But then, things got weird. Jocks are one thing — martians (Pajama Party) and ghosts (Ghost in the Invisible Bikini) are a little tougher to rationalize. But there just wasn't much else to do with an already immobile genre — variety was needed, and there are only so many believable villains for a squad of sandy teens to oppose.  The overcompensation of these larger-than-life-or-death adversaries made that painfully clear.

Simple is hard

Parody is not easy, even when the source material invites satire. Beach Party was a parody, if a light one, of surf movies, which managed to carve out its own niche in the process. It strikes its balance well, but it's an exceptionally difficult one to maintain, let alone imitate. As the genre expanded, this gently satirical nature became cynical. A bizarre sardonicism took hold, resulting in movies that seem to dislike themselves. It's difficult to sympathize with any characterization or plot that occurs, as the tone that surrounds them is nearly mocking.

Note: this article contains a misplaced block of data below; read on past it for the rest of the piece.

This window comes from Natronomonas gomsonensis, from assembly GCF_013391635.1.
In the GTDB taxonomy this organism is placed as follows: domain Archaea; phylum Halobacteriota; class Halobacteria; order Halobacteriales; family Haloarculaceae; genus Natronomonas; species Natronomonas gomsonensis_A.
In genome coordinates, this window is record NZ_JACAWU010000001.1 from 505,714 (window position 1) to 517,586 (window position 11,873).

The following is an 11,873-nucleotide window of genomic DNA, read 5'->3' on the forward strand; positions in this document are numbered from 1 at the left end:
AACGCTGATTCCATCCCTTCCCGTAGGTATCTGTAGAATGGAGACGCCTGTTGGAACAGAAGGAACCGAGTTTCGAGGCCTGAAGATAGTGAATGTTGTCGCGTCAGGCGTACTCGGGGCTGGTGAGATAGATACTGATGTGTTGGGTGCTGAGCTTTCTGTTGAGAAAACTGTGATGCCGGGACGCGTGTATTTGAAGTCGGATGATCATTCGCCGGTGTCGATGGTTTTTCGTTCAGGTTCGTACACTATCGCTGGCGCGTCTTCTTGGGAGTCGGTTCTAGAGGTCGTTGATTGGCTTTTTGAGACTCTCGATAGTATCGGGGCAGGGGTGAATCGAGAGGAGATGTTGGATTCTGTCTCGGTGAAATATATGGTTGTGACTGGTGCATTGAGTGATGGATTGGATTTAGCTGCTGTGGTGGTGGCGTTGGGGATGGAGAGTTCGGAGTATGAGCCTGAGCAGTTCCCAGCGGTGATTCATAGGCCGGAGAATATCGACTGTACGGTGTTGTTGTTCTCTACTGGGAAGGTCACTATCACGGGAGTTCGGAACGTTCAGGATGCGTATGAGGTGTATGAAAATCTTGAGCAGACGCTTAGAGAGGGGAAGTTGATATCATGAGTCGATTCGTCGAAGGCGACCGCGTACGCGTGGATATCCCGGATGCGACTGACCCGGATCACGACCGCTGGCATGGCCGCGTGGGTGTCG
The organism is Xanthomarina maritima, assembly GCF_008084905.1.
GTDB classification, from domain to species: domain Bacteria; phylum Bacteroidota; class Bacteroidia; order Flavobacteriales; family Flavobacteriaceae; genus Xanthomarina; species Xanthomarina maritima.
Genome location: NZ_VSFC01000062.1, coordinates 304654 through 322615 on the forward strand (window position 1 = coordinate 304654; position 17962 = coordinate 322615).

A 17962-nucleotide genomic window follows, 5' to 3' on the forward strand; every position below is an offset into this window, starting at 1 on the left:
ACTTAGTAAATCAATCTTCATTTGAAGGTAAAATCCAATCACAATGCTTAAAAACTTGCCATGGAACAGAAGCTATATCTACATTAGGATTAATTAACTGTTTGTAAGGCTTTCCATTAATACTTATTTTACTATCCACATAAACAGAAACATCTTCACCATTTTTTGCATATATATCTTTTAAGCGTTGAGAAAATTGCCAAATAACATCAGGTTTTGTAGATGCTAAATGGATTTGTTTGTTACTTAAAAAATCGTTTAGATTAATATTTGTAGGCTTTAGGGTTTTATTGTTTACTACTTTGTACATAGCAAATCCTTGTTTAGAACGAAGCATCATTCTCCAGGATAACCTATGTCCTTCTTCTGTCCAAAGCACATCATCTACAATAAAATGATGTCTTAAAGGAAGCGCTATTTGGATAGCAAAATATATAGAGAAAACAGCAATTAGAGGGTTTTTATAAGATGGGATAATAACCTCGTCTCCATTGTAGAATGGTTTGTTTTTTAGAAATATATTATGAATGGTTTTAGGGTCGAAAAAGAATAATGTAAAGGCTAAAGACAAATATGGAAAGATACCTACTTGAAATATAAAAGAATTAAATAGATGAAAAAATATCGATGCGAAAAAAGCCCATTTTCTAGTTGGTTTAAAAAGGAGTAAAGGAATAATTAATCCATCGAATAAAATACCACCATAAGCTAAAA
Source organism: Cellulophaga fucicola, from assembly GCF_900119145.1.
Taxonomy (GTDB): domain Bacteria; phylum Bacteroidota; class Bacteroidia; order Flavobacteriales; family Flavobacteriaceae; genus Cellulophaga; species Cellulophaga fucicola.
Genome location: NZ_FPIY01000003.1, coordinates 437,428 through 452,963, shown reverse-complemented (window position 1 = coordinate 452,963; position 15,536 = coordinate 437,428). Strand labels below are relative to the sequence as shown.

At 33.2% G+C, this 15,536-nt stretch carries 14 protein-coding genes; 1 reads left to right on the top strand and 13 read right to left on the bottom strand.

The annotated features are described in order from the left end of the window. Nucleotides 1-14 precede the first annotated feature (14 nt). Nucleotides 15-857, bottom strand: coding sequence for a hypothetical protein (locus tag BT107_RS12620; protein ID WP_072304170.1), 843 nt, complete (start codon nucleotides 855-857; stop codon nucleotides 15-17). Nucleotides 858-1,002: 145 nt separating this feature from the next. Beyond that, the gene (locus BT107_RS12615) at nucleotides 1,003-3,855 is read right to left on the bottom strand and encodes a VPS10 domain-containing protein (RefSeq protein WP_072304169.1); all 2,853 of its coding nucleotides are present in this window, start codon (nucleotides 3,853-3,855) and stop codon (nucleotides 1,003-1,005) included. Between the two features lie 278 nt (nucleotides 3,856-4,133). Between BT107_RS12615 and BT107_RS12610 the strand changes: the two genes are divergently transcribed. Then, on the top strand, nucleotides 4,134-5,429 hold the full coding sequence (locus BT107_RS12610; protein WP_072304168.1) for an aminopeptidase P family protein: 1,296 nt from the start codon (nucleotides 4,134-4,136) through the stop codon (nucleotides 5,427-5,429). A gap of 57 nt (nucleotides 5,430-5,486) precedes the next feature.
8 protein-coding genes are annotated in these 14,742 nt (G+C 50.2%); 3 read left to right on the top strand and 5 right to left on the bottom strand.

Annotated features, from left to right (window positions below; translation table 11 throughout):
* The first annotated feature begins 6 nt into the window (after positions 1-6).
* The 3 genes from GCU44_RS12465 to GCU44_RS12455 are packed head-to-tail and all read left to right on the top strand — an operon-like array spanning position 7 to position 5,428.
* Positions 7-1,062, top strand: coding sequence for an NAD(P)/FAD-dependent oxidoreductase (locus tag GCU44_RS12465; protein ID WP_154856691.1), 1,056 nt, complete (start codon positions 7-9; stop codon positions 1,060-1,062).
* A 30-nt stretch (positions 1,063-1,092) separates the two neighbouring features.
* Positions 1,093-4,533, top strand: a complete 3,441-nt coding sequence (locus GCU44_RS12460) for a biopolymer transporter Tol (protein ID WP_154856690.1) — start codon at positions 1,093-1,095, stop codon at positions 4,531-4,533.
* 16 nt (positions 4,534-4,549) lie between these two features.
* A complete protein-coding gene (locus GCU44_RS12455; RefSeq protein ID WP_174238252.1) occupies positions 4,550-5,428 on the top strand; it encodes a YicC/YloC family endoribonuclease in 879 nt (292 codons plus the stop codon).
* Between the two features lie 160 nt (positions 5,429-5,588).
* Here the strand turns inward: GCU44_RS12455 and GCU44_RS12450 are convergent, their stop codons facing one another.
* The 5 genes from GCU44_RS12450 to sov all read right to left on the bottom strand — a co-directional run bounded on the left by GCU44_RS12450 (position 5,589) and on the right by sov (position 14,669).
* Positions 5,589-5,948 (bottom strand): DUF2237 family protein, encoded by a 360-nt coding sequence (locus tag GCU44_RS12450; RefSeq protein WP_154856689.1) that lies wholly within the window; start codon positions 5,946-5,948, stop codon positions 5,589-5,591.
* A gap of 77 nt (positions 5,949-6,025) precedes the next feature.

Later productions attempted to fix this by replacing simple adolescent pursuits with social and storytelling chaos that escalated exponentially. This did not work. Just like a group of oblivious teens, the inventors of the beach party genre were lulled into a false sense of idyllic security by their early success. The simplicity of the formula belied the complexity of its execution. As the quote often attributed to Martin Scorsese goes, "There's no such thing as simple. Simple is hard." Too bad he'll never direct a beach party movie.